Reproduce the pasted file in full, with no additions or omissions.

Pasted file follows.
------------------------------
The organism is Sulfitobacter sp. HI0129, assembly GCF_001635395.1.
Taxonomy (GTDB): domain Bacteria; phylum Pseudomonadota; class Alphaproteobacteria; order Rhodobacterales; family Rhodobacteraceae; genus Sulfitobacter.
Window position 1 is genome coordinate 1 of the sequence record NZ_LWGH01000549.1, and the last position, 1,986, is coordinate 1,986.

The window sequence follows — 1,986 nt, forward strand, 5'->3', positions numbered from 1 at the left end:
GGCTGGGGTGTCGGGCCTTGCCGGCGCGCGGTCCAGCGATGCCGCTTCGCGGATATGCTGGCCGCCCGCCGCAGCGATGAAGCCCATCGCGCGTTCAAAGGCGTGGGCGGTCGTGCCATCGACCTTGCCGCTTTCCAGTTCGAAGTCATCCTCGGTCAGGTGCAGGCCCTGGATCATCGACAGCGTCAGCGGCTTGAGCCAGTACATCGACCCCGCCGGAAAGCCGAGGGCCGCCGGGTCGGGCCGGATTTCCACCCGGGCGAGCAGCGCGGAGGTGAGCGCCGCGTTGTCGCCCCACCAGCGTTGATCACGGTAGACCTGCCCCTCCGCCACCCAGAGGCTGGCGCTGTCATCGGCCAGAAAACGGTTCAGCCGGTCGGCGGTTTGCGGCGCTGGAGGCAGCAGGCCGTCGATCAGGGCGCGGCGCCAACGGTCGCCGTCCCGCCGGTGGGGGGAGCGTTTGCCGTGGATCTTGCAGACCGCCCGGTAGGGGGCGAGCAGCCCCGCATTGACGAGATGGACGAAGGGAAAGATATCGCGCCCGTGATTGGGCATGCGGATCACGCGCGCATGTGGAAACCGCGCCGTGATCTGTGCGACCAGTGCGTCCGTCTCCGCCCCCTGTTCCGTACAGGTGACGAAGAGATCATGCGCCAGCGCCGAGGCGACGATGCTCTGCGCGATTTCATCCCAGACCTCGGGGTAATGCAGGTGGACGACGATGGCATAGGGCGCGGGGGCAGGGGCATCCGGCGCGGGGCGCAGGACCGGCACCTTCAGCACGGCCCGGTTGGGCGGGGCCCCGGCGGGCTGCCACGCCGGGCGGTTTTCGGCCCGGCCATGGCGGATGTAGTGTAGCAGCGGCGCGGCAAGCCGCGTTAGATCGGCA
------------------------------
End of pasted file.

The organism is Sulfitobacter sp. HI0129, assembly GCF_001635395.1.
Taxonomy (GTDB): domain Bacteria; phylum Pseudomonadota; class Alphaproteobacteria; order Rhodobacterales; family Rhodobacteraceae; genus Sulfitobacter.
Window position 1 is genome coordinate 1 of the sequence record NZ_LWGH01000549.1, and the last position, 1,986, is coordinate 1,986.

The window sequence follows — 1,986 nt, forward strand, 5'->3', positions numbered from 1 at the left end:
GGCTGGGGTGTCGGGCCTTGCCGGCGCGCGGTCCAGCGATGCCGCTTCGCGGATATGCTGGCCGCCCGCCGCAGCGATGAAGCCCATCGCGCGTTCAAAGGCGTGGGCGGTCGTGCCATCGACCTTGCCGCTTTCCAGTTCGAAGTCATCCTCGGTCAGGTGCAGGCCCTGGATCATCGACAGCGTCAGCGGCTTGAGCCAGTACATCGACCCCGCCGGAAAGCCGAGGGCCGCCGGGTCGGGCCGGATTTCCACCCGGGCGAGCAGCGCGGAGGTGAGCGCCGCGTTGTCGCCCCACCAGCGTTGATCACGGTAGACCTGCCCCTCCGCCACCCAGAGGCTGGCGCTGTCATCGGCCAGAAAACGGTTCAGCCGGTCGGCGGTTTGCGGCGCTGGAGGCAGCAGGCCGTCGATCAGGGCGCGGCGCCAACGGTCGCCGTCCCGCCGGTGGGGGGAGCGTTTGCCGTGGATCTTGCAGACCGCCCGGTAGGGGGCGAGCAGCCCCGCATTGACGAGATGGACGAAGGGAAAGATATCGCGCCCGTGATTGGGCATGCGGATCACGCGCGCATGTGGAAACCGCGCCGTGATCTGTGCGACCAGTGCGTCCGTCTCCGCCCCCTGTTCCGTACAGGTGACGAAGAGATCATGCGCCAGCGCCGAGGCGACGATGCTCTGCGCGATTTCATCCCAGACCTCGGGGTAATGCAGGTGGACGACGATGGCATAGGGCGCGGGGGCAGGGGCATCCGGCGCGGGGCGCAGGACCGGCACCTTCAGCACGGCCCGGTTGGGCGGGGCCCCGGCGGGCTGCCACGCCGGGCGGTTTTCGGCCCGGCCATGGCGGATGTAGTGTAGCAGCGGCGCGGCAAGCCGCGTTAGATCGGCA